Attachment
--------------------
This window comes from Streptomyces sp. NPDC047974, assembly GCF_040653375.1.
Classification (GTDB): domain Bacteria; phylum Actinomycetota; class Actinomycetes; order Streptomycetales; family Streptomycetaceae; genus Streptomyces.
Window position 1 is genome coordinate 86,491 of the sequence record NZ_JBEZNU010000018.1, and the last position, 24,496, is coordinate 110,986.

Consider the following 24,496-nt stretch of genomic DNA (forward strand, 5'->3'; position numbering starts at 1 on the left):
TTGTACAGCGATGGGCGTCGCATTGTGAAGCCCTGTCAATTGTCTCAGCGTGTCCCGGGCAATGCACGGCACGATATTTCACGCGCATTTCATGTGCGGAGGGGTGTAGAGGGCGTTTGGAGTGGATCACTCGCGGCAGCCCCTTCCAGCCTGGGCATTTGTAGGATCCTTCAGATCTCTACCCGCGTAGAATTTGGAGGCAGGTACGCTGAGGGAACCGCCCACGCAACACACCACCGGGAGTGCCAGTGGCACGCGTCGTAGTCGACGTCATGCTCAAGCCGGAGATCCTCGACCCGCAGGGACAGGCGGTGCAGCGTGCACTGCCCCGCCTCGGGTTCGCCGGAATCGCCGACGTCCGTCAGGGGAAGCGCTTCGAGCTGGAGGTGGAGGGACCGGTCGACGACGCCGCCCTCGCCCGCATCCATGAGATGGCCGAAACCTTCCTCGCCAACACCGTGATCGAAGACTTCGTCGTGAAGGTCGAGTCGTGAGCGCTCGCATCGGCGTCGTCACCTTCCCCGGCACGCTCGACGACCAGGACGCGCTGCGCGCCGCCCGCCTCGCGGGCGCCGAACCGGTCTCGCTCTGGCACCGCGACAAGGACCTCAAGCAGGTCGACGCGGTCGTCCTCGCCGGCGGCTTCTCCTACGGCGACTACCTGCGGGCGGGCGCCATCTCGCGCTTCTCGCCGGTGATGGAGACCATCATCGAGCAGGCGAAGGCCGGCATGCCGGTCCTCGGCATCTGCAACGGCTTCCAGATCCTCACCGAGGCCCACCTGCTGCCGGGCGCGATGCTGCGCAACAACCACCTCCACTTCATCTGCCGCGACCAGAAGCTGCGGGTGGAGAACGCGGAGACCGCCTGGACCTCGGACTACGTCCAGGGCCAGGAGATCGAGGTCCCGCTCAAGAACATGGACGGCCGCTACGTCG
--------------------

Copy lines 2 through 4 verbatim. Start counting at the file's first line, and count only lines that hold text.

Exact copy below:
Classification (GTDB): domain Bacteria; phylum Actinomycetota; class Actinomycetes; order Streptomycetales; family Streptomycetaceae; genus Streptomyces.
Window position 1 is genome coordinate 86,491 of the sequence record NZ_JBEZNU010000018.1, and the last position, 24,496, is coordinate 110,986.

Consider the following 24,496-nt stretch of genomic DNA (forward strand, 5'->3'; position numbering starts at 1 on the left):